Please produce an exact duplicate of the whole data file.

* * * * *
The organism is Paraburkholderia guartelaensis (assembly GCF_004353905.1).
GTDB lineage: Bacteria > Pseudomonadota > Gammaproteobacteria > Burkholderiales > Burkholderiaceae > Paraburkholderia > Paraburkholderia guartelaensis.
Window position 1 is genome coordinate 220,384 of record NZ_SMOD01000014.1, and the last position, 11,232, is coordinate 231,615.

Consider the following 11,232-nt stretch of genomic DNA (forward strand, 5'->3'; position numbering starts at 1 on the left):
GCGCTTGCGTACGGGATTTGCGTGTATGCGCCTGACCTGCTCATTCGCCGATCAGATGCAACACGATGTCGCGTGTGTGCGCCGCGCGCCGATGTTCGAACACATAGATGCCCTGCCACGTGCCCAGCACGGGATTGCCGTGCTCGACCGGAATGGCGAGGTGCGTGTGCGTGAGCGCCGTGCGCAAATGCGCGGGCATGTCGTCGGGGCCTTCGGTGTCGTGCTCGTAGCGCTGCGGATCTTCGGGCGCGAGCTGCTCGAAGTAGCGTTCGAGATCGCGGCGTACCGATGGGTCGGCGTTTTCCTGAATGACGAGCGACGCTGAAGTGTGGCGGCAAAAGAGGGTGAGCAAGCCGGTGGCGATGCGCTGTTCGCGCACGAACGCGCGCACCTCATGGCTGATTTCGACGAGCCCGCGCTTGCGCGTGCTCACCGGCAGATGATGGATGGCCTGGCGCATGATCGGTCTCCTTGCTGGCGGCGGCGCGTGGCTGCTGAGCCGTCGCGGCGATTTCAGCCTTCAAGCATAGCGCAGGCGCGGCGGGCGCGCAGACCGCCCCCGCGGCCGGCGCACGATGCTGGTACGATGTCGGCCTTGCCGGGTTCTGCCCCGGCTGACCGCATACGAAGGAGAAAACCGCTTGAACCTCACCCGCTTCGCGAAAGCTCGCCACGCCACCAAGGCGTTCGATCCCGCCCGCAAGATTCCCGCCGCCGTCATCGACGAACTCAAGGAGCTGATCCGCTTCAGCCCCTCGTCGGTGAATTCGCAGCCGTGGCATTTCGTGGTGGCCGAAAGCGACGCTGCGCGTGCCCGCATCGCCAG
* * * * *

The organism is Paraburkholderia guartelaensis (assembly GCF_004353905.1).
GTDB lineage: Bacteria > Pseudomonadota > Gammaproteobacteria > Burkholderiales > Burkholderiaceae > Paraburkholderia > Paraburkholderia guartelaensis.
Window position 1 is genome coordinate 220,384 of record NZ_SMOD01000014.1, and the last position, 11,232, is coordinate 231,615.

Consider the following 11,232-nt stretch of genomic DNA (forward strand, 5'->3'; position numbering starts at 1 on the left):
GCGCTTGCGTACGGGATTTGCGTGTATGCGCCTGACCTGCTCATTCGCCGATCAGATGCAACACGATGTCGCGTGTGTGCGCCGCGCGCCGATGTTCGAACACATAGATGCCCTGCCACGTGCCCAGCACGGGATTGCCGTGCTCGACCGGAATGGCGAGGTGCGTGTGCGTGAGCGCCGTGCGCAAATGCGCGGGCATGTCGTCGGGGCCTTCGGTGTCGTGCTCGTAGCGCTGCGGATCTTCGGGCGCGAGCTGCTCGAAGTAGCGTTCGAGATCGCGGCGTACCGATGGGTCGGCGTTTTCCTGAATGACGAGCGACGCTGAAGTGTGGCGGCAAAAGAGGGTGAGCAAGCCGGTGGCGATGCGCTGTTCGCGCACGAACGCGCGCACCTCATGGCTGATTTCGACGAGCCCGCGCTTGCGCGTGCTCACCGGCAGATGATGGATGGCCTGGCGCATGATCGGTCTCCTTGCTGGCGGCGGCGCGTGGCTGCTGAGCCGTCGCGGCGATTTCAGCCTTCAAGCATAGCGCAGGCGCGGCGGGCGCGCAGACCGCCCCCGCGGCCGGCGCACGATGCTGGTACGATGTCGGCCTTGCCGGGTTCTGCCCCGGCTGACCGCATACGAAGGAGAAAACCGCTTGAACCTCACCCGCTTCGCGAAAGCTCGCCACGCCACCAAGGCGTTCGATCCCGCCCGCAAGATTCCCGCCGCCGTCATCGACGAACTCAAGGAGCTGATCCGCTTCAGCCCCTCGTCGGTGAATTCGCAGCCGTGGCATTTCGTGGTGGCCGAAAGCGACGCTGCGCGTGCCCGCATCGCCAG